Vancouver house industry has benefited a lot from the increasing migrant population with 30,000 people moving into Vancouver from the other countries and provinces last year (2008) alone. Most of these immigrants are from other countries who first took rental houses before buying the houses. Those seeking jobs especially among the youth from the upcountry increased demand for houses in Vancouver. Following the retarding job vacancies in Vancouver, the unemployment level continues to soar contributing to the tightened market for jobs. This in turn creates a heightened demand for rental houses. The youth are leading among all the groups when it comes to employment in Vancouver. Part time jobs have been leading the park further contributing to the rental demand. CMHC projects that due to increased migration and changing demographic factors, there will be a steady demand of about 5,500 new rental houses every year. The vacancy rate has in the past few years been kept low by the high demand for rental housing and this is expected to drop to less than 1% in 2009. Give the slowing economy and the tightening job market, rental demand is likely to ease in the coming years (CMHC-SCHL, 2009)
Predictions of Market Value
) Even though the increasing population between 1991 to 2003 caused an increase in the construction of houses, both for sale and rental, these did not offset the increasing demand especially in one out of six CMAs. Like other Canadians, residents of Vancouver have been faced with the challenge of affording a house. These have in essence created a core need for new housing in Vancouver especially among the renters (CMHC, 2009)
Economic in the lower mainland
The Aborigines are in higher need of housing besides those who live alone and parental households. Among the most affected groups are the women and the seniors without forgetting to mention the rental immigrant households (CMHC, 2009)
Effects of the 2010 Olympics
The impact of Olympics on Sydney and Atlanta were remarkable. It caused the two cities to gain a global exposure, showcase local companies and most importantly attract international companies who have since established their facilities to do business. In Sydney alone brought overseas companies estimated at 550.
According to Young (2006) the 2010 Olympics will create a new demand for an estimated 450,000-650,000 sq. feet which will be required by the groups, organizers and the major contractors in Vancouver. About 300,000 sq. feet is already rented by the Olympic organizers. Besides about 1,750,000-4,000,000 sq. feet worth of office space is expected to be leased by the year 2013. At the moment preparation are ongoing by the architectural, construction and engineering firms who are working the Olympic avenue in the process employing staff who are renting and busing houses in Vancouver. Already the Vancouver Organization Committee for Olympic Games (VANOC) has rented office apace about 200,000 sq. feet. Contingents from 20 countries are expected on not less than four to six weeks period. Broadcast stations are already scrambling fro broadcast space in Vancouver. The Olympic Committee has in the past rented large mansions or even the whole estate, whole restaurants, retail stores, club houses among other facilities (Refer to Table 2 in Appendix) (Young, 2006)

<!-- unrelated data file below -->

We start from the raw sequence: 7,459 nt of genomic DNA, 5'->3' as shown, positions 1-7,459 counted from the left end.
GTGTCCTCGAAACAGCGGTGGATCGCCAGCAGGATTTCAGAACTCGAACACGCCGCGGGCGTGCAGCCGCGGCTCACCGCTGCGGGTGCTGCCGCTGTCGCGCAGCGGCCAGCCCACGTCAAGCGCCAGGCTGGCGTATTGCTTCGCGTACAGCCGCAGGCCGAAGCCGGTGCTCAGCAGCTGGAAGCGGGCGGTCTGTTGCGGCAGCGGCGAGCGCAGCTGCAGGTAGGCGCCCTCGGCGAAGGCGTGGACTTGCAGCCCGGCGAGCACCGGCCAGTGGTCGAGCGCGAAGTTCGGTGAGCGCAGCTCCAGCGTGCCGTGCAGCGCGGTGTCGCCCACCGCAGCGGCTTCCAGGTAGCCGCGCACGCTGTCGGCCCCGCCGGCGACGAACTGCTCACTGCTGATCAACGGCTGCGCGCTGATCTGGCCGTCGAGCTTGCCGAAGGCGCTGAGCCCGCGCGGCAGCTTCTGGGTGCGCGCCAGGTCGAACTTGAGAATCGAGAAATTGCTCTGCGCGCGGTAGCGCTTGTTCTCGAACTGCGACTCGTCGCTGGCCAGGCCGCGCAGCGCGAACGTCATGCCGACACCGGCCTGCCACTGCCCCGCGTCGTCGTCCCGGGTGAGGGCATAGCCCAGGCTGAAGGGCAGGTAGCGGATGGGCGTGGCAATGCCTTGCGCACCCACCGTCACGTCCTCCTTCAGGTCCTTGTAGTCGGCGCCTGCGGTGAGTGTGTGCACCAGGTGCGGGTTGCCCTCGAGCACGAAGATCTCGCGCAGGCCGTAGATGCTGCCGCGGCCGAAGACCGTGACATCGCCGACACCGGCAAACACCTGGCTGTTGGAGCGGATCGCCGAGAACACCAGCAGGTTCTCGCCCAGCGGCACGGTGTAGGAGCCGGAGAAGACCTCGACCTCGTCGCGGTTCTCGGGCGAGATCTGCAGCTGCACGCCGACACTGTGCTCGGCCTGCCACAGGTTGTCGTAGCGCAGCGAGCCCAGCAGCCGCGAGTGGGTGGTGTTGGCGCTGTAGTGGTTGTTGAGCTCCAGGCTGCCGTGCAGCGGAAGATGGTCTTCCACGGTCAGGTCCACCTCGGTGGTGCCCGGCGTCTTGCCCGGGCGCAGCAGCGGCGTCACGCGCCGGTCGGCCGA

The 2010 Olympics is expected to bring in revenue and more investment in Vancouver which will turn increase the pace of development in real estate. Given that the real estate has been undergoing a slump in the past one year, the 2010 Olympics will definitely usher in an era of increased investment in real estate to cope with increased demand in Vancouver. The decision to buy or rent a house in Vancouver is an informed one and therefore investors stand to benefit from an improved macro-economic condition that is prevailing.
CMHC, (2008). Rental Market Report; Vancouver and Abbotsford CMAs. Retrieved April 27, 2009 from http://www.cmhc-schl.gc.ca/odpub/esub/64467/64467_2008_A01.pdf
CMHC, (2009). Evolving Housing Conditions Canada’s Census Metropolitan Areas, 1991-2001. Retrieved April 27, 2009 from http://www.cmhc-schl.gc.ca/en/hoficlincl/homain/stda/stda_003.cfm#3
REBGV, (2009). Home Listings withdraw as Sales Volume Slows. Retrieved April 28, 2009 from http://jaybanks.ca/images/pdf/2009-Jan-REBGV-Stats-Package.pdf
Smith, Charlie (2009). Vancouver housing starts plunge 71.3 percent in February. Retrieved April 27, 2009 from http://www.straight.com/article-205093/vancouver-housing-starts-plunge-713-percent-february?#
Young Avison, (2006). 2010 and Beyond: The Olympic Games and Commercial Real Estate Demand in Greater Vancouver 2005-2013. Retrieved April 28, 2009 from http://www.avisonyoung.com/library/pdf/Van_Research/Olympic_Report_20061.pdf